Technological Innovation Website Editorial – 10/17/2023
Going back to the future doesn’t work, but going back to the past does – sometimes.
[Imagem: Gabe Raggio/Pixabay]
Back to the past
It is possible to simulate what would happen if someone could travel back in time, going to the past instead of the future. To do this, simply use the well-known phenomenon of quantum entanglement, a feature of quantum mechanics that causes particles to be intrinsically connected and maintain this connection no matter how far apart they may later be.
These simulations bring great benefits to scientists, who can, in some cases, retroactively change the previous parameters of their experiments – the scientist’s past actions, in other words – and thus improve the results he obtains in the present.
Interestingly – although only in theory – the same may apply to speculators and gamblers in financial markets.
Although most of the fundamental laws of physics have no problem with the direction of time—they have time symmetry—whether or not particles can travel backwards in time remains a controversial topic among physicists. However, many simulations have already been performed on how these space-time loops would behave if they existed in reality.
Solve past problems
Now, a trio of physicists has linked the theory of time travel to quantum measurement, which uses quantum theory to make extremely sensitive measurements. The results show that quantum entanglement not only allows us to solve problems with proposals to go back in time, but above all to solve practical problems that seem impossible to solve.
“Imagine you want to send a gift to someone: you have to send it on the first day to make sure it arrives on the third day. However, you only receive that person’s wish list on the second day. So in this scenario, in terms of chronology, it is impossible for You get to know in advance what you want as a gift and make sure you send the right gift.
“Now imagine that you could change what you send out on day one with the wish list information you receive on day two. Our simulation uses quantum entanglement processing to show how you can retroactively change your past actions to ensure the end result is what you wanted,” explained Professor David Shakoor, from the University of Cambridge in the UK. United.
Time travel simulation
The simulation is based on quantum entanglement, which consists of strong connections that particles can share: if two particles get close enough to each other to interact, they can remain connected even after being separated by any distance. This is the basis of quantum computing, which uses interconnected particles to perform calculations too complex for classical computers.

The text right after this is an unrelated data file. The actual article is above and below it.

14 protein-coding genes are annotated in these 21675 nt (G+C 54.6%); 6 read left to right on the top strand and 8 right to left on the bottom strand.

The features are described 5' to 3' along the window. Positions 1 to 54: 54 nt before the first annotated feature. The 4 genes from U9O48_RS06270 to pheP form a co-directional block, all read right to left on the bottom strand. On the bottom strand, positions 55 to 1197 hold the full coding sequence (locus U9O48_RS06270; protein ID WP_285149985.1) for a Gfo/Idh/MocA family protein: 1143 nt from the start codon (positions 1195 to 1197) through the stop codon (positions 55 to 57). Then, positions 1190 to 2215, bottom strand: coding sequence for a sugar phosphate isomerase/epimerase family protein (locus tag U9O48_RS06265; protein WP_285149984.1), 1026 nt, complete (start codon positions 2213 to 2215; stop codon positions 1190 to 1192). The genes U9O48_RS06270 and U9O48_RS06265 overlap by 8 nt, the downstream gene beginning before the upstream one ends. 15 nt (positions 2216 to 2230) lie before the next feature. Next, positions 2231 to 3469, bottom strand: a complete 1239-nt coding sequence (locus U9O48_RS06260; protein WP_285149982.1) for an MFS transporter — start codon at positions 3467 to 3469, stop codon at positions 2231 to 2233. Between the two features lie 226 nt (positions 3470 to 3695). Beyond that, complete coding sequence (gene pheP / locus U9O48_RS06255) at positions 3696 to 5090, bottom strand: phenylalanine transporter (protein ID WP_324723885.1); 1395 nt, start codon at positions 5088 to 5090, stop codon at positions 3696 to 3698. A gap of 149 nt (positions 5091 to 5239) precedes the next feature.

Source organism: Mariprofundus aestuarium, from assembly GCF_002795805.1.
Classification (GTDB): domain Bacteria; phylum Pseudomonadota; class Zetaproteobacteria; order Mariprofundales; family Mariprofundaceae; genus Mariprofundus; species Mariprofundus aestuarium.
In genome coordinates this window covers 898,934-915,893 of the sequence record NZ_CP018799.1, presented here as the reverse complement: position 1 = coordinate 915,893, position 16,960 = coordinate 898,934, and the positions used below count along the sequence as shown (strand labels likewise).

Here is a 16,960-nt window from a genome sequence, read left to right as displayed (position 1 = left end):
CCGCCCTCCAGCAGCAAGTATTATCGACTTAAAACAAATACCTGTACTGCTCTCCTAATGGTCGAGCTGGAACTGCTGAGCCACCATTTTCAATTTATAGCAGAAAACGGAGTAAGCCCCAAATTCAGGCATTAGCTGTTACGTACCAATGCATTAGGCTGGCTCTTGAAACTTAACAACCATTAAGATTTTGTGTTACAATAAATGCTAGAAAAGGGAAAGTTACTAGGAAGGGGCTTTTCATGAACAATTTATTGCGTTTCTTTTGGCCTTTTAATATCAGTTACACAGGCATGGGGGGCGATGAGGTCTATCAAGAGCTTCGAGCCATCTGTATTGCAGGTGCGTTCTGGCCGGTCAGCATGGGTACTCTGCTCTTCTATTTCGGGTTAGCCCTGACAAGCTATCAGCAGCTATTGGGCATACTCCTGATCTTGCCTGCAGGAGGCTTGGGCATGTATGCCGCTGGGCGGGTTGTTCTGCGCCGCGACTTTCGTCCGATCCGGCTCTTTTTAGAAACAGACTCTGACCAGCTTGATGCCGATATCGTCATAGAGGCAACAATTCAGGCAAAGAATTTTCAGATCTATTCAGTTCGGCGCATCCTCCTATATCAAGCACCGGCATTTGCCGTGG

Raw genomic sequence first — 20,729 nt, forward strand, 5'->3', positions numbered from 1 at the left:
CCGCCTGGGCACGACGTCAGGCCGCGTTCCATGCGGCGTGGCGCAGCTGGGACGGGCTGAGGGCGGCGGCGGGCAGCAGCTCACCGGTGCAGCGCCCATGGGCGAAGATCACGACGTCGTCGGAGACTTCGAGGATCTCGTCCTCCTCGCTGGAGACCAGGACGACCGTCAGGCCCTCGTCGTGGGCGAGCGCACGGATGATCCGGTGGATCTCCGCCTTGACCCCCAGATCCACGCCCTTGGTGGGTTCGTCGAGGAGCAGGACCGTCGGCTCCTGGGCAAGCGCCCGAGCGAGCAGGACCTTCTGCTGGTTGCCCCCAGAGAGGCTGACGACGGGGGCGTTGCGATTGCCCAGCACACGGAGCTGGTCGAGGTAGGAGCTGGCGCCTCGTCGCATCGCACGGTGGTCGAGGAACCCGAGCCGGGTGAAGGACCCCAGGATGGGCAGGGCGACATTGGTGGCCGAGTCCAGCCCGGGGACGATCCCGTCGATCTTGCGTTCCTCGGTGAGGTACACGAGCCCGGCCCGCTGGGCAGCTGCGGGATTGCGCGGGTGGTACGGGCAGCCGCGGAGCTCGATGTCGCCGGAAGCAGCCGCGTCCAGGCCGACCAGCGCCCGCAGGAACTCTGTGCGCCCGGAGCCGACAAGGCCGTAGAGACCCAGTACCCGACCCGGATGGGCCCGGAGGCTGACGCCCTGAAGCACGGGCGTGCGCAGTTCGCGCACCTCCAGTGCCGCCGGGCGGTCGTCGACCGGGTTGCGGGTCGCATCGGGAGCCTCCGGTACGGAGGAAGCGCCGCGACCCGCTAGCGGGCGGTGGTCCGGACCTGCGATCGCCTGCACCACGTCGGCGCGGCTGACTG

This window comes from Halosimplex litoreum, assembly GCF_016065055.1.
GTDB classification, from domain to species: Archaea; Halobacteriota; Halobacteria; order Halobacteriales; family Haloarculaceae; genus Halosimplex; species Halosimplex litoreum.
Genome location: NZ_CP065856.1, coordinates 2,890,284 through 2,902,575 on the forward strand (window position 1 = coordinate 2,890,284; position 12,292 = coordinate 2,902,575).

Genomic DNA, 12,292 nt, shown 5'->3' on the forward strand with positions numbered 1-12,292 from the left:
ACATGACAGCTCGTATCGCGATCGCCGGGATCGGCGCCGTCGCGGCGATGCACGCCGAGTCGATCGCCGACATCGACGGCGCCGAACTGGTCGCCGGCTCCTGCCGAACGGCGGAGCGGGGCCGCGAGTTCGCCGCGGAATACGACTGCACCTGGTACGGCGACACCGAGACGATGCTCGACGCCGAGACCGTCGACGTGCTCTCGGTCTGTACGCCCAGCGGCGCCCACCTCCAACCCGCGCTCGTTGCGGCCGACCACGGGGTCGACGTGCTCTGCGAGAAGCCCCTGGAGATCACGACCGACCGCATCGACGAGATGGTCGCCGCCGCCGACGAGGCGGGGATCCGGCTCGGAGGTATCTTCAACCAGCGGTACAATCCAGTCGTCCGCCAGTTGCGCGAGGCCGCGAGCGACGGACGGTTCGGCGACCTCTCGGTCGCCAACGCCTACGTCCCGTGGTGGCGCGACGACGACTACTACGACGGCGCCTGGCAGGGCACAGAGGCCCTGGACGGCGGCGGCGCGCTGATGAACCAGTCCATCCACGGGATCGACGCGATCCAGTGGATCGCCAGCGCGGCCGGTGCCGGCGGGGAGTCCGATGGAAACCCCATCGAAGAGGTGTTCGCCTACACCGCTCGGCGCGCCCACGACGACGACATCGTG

“In our proposal, an experimental scientist links two molecules,” said Nicole Halpern, from the University of Maryland in the US. “The first particle is then sent back for use in the experiment. Upon obtaining new information, the experimentalist manipulates the second particle to effectively change the first particle’s previous state, changing the outcome of the experiment.”
To give their simulation technological relevance, physicists linked their model to quantum measurement. In a common quantification experiment, particles of light (photons) are directed at a sample and then recorded using a special type of high-speed camera.
For this experiment to be effective, the photons must be prepared in a certain way before reaching the sample. The researchers demonstrated that by simulating travel to the past, it is possible to discover how to better prepare the photons after they have already arrived in the sample, and go back to the past to retroactively change the original photons, thus obtaining greater efficiency in the sample. an experience.
The result is impressive, but for some reason physicists still don’t understand, the process only works once in every four attempts – in other words, a trip to the past has only a 25% chance of success. The team suggests that this inefficiency could be overcome by sending out a barrage of them, not just one photon at a time, and then using a filter to ensure the correct photons pass into the camera, while the filter rejects the rest of the photons. “Bad” photons.
“Think of our earlier analogy about gifts,” said Aidan McConnell of the Swiss Federal Institute of Technology (ETH). “Suppose sending gifts is cheap and we can send several packages on the first day. By the second day, we will know which gift we should have sent. When the packages arrive on the third day, one out of every four gifts will be correct, and we choose them by telling the recipient which ones to send.” Get rid of her.”
It sounds good enough for experiments with photons, and it is necessary to emphasize that the theory now described only works in these cases involving quantum particles. “We are not proposing a time travel machine, but rather a deep dive into the basics of quantum mechanics. This simulation does not allow you to go back and change your past, but it allows you to create a better tomorrow by solving the problems of yesterday,” said Shakur.
condition: The non-classical feature in metrology created by quantum simulation of virtual closed-time-like curves
Authors: David R. M. Arvidson-Shukur, Aidan J. McConnell, Nicole Younger Halpern
Journal: Physical Review Letters
Volume: 131, 150202
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